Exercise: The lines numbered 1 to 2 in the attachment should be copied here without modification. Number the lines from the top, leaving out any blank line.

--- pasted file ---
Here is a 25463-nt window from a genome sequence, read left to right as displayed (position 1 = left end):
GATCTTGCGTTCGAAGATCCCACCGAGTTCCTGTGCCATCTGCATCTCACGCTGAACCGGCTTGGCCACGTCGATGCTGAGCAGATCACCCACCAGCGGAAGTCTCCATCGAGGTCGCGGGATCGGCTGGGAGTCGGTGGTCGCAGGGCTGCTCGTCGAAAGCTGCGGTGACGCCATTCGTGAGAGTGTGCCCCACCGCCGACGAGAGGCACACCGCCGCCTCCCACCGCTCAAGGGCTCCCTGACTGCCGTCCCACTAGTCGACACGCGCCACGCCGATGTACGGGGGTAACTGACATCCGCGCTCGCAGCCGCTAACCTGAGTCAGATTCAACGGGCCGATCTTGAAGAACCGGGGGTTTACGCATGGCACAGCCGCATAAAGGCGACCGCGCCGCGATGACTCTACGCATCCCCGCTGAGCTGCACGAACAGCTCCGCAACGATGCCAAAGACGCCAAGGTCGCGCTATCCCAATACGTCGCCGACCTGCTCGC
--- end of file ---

Here is a 25463-nt window from a genome sequence, read left to right as displayed (position 1 = left end):
GATCTTGCGTTCGAAGATCCCACCGAGTTCCTGTGCCATCTGCATCTCACGCTGAACCGGCTTGGCCACGTCGATGCTGAGCAGATCACCCACCAGCGGAAGTCTCCATCGAGGTCGCGGGATCGGCTGGGAGTCGGTGGTCGCAGGGCTGCTCGTCGAAAGCTGCGGTGACGCCATTCGTGAGAGTGTGCCCCACCGCCGACGAGAGGCACACCGCCGCCTCCCACCGCTCAAGGGCTCCCTGACTGCCGTCCCACTAGTCGACACGCGCCACGCCGATGTACGGGGGTAACTGACATCCGCGCTCGCAGCCGCTAACCTGAGTCAGATTCAACGGGCCGATCTTGAAGAACCGGGGGTTTACGCATGGCACAGCCGCATAAAGGCGACCGCGCCGCGATGACTCTACGCATCCCCGCTGAGCTGCACGAACAGCTCCGCAACGATGCCAAAGACGCCAAGGTCGCGCTATCCCAATACGTCGCCGACCTGCTCGC